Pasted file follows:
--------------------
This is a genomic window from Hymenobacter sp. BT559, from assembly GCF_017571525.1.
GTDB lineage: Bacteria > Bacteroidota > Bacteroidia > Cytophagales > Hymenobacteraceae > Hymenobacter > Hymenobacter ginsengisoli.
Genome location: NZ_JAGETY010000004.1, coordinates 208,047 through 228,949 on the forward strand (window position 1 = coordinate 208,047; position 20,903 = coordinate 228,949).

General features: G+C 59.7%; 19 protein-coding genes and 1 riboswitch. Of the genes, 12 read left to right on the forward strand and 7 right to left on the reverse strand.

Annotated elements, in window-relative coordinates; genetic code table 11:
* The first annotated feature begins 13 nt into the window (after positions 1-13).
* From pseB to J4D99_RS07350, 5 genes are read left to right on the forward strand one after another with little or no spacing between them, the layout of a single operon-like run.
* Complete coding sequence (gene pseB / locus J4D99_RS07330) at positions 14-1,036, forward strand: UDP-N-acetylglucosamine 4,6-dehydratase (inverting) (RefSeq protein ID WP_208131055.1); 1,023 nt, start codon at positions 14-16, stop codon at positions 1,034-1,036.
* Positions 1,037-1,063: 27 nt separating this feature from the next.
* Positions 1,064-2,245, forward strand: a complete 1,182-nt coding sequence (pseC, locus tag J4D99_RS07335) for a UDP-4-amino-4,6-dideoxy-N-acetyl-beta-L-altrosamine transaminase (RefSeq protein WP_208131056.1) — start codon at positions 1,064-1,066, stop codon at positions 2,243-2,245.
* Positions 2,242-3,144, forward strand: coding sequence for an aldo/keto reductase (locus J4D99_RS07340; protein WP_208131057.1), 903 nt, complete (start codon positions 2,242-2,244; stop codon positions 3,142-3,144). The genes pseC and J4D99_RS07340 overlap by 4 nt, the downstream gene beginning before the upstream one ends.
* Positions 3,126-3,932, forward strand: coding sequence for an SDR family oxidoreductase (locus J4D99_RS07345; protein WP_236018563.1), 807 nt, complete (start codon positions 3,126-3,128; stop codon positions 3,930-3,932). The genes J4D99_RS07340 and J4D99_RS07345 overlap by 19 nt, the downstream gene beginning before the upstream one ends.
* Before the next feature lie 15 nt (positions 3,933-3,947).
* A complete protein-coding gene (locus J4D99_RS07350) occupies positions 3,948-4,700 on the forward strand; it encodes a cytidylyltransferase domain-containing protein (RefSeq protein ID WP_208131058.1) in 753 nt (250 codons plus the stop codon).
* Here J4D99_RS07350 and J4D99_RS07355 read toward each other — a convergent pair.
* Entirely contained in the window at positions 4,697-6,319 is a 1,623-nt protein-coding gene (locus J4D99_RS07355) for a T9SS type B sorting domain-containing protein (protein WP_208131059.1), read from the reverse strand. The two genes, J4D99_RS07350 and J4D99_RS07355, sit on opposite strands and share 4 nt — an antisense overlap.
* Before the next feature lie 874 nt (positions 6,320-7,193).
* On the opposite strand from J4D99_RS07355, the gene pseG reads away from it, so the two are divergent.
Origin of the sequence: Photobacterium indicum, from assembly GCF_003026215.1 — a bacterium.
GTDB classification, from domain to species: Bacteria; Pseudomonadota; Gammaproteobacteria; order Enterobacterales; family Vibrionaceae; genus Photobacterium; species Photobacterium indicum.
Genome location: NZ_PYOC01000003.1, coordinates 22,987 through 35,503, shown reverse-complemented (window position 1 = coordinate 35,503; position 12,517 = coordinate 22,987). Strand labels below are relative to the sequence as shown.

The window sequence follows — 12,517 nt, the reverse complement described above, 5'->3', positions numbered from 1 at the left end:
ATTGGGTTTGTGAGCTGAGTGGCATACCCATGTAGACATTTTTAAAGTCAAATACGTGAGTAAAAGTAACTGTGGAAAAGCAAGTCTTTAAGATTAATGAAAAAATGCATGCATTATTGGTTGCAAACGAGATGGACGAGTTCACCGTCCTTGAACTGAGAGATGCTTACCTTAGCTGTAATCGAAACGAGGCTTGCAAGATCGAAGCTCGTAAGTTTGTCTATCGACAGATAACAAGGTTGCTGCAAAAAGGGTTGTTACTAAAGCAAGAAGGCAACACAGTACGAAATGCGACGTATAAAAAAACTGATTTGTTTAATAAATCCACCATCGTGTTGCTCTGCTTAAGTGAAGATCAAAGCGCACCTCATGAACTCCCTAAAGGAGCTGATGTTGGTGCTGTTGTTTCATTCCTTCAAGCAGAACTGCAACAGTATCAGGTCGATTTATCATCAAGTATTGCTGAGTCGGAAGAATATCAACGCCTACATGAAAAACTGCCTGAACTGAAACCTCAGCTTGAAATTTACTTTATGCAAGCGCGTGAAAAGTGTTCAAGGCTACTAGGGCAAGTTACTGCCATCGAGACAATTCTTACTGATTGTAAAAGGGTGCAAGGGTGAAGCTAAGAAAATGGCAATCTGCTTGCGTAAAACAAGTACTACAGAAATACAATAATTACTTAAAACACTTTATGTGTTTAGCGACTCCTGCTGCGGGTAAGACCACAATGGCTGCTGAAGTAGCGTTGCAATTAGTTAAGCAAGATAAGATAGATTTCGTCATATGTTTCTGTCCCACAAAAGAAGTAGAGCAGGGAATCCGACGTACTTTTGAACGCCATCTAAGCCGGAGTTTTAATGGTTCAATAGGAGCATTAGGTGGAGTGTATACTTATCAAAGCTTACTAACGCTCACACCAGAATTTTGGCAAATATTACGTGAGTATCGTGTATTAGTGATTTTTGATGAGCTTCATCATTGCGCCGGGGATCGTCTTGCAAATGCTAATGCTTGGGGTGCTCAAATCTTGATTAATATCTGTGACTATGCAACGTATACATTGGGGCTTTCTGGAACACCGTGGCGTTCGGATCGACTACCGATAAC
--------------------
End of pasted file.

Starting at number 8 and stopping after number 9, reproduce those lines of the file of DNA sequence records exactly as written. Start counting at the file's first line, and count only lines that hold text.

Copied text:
* Complete coding sequence (gene pseB / locus J4D99_RS07330) at positions 14-1,036, forward strand: UDP-N-acetylglucosamine 4,6-dehydratase (inverting) (RefSeq protein ID WP_208131055.1); 1,023 nt, start codon at positions 14-16, stop codon at positions 1,034-1,036.
* Positions 1,037-1,063: 27 nt separating this feature from the next.